Not a flaw in itself really, but a trait that can make things tough. Especially when moving at the rate of which Griffin’s career did — from dynamic Heisman Trophy winner to poster boy NFL Rookie of the Year.
Celebrity status is also a natural occurrence — a simple example being a guy like Seahawks quarterback Russell Wilson who was drafted in the middle rounds, fought for the starting quarterback job, and wound up winning a Lombardi trophy. That sort of thing will make you popular whether you like it or not. Pressure certainly builds, but it’s because you set your bar by way of doing your job very, very well.
The difference in Griffin’s case, however, is that when you seek that celebrity status, you’re putting the pressure on yourself. You’re setting your bar based off words and (in this case) tweets. It’s not the natural sort of celebrity. You’re raising the expectations of yourself and people will try their hardest to hold you to it.
It’s obviously a lot easier for me to say considering I’m sitting behind a computer screen and very much not a professional athlete. But my word of wisdom in this case would be something along the lines of: playing quarterback in the NFL is hard enough by itself that you don’t need to invite the unnecessary weight and place it on your own shoulders.
Getting a Rise
Griffin may be incredibly fast, but he’ll never be able to outrun the trolls.
Internet trolls. They’re as real as you and I. I have no idea if they fit a certain description, but I’d assume they’re like the aliens from the Men in Black movies (I only saw the first one) with the ability to easily blend in with the crowd, ultimately infiltrating and walking among our sweet and ever-so-friendly population.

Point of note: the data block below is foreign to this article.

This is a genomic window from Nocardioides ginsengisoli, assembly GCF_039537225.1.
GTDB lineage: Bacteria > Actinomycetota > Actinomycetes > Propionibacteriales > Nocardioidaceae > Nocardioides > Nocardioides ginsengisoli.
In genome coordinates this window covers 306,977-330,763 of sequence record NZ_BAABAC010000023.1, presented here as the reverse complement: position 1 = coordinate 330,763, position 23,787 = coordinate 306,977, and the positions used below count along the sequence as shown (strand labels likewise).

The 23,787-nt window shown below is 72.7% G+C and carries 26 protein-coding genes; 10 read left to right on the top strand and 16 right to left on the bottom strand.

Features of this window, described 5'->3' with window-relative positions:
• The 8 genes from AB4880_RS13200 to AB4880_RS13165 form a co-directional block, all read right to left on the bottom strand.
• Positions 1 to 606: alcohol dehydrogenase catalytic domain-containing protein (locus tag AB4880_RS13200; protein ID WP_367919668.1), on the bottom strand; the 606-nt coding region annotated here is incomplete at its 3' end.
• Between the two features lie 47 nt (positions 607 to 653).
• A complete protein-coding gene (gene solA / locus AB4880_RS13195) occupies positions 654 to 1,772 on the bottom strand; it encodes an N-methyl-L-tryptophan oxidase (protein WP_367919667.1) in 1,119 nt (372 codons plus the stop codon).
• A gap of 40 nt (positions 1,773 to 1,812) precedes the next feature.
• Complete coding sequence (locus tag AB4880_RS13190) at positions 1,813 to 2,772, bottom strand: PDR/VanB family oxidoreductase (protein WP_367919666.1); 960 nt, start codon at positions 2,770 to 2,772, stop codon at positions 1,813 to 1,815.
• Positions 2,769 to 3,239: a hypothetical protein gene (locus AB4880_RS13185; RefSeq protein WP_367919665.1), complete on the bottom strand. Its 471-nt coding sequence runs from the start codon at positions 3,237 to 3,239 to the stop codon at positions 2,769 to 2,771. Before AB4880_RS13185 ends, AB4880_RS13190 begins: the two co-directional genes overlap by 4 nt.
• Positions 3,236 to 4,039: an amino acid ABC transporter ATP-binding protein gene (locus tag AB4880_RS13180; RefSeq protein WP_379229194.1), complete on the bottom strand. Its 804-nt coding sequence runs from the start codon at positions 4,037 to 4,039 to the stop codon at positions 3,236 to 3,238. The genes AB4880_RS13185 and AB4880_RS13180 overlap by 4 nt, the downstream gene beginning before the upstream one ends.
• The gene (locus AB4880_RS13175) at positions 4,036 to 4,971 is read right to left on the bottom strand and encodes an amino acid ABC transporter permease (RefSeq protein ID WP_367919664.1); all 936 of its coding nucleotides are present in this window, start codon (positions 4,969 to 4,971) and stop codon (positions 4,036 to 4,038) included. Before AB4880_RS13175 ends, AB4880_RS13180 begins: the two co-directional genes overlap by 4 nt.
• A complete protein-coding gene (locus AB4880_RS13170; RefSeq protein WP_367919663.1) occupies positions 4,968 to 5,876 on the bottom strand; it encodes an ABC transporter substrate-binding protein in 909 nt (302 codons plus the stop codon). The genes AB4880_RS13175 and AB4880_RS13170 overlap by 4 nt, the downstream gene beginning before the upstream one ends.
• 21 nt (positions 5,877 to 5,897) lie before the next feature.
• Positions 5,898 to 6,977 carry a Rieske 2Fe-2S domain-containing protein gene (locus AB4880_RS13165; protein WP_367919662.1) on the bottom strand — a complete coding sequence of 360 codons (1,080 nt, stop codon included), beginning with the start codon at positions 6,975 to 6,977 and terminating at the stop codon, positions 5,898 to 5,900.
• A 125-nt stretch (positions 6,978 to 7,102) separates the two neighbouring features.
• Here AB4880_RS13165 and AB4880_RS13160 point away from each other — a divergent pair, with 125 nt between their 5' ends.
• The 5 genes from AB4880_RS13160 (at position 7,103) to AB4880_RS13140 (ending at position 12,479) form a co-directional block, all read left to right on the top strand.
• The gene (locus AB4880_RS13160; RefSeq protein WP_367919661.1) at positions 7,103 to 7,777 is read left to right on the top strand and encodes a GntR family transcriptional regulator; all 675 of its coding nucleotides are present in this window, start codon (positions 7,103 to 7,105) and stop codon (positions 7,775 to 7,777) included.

I also don’t know how they operate, or what their theory on life is, or how one grows up to be an internet troll. But I do know one thing — I know that they feed off response. I assumed Griffin would know this too.
The key, though, is that trolls don’t necessarily die if you don’t feed them. They still come around, they’ll still shoot you evil messages, call your wife ugly, criticize the way you do your job, send crude pictures, etc. But not feeding them helps you in more ways than one. And who knows — maybe after a while of not throwing out the bait, the trolls get bored, take the hint, and stop coming around.
Trolls hit up Griffin on social media because they know they’ll get a
response rise out of him.
Again, it’s a mystery as to how anyone gets off on stuff like that, but
people trolls do. Just gotta let ‘em be.
If Griffin really wants to silence the doubters, he needs to do so without saying anything. Otherwise, and until then, calling out the “doubters” with words as lame as their own won’t do anything but fuel the fire that apparently really, really pulls at him.
Like the head coach said, not everyone’s going to love Robert. But if he plays ball and plays it well, the other stuff he craves will naturally fall into place.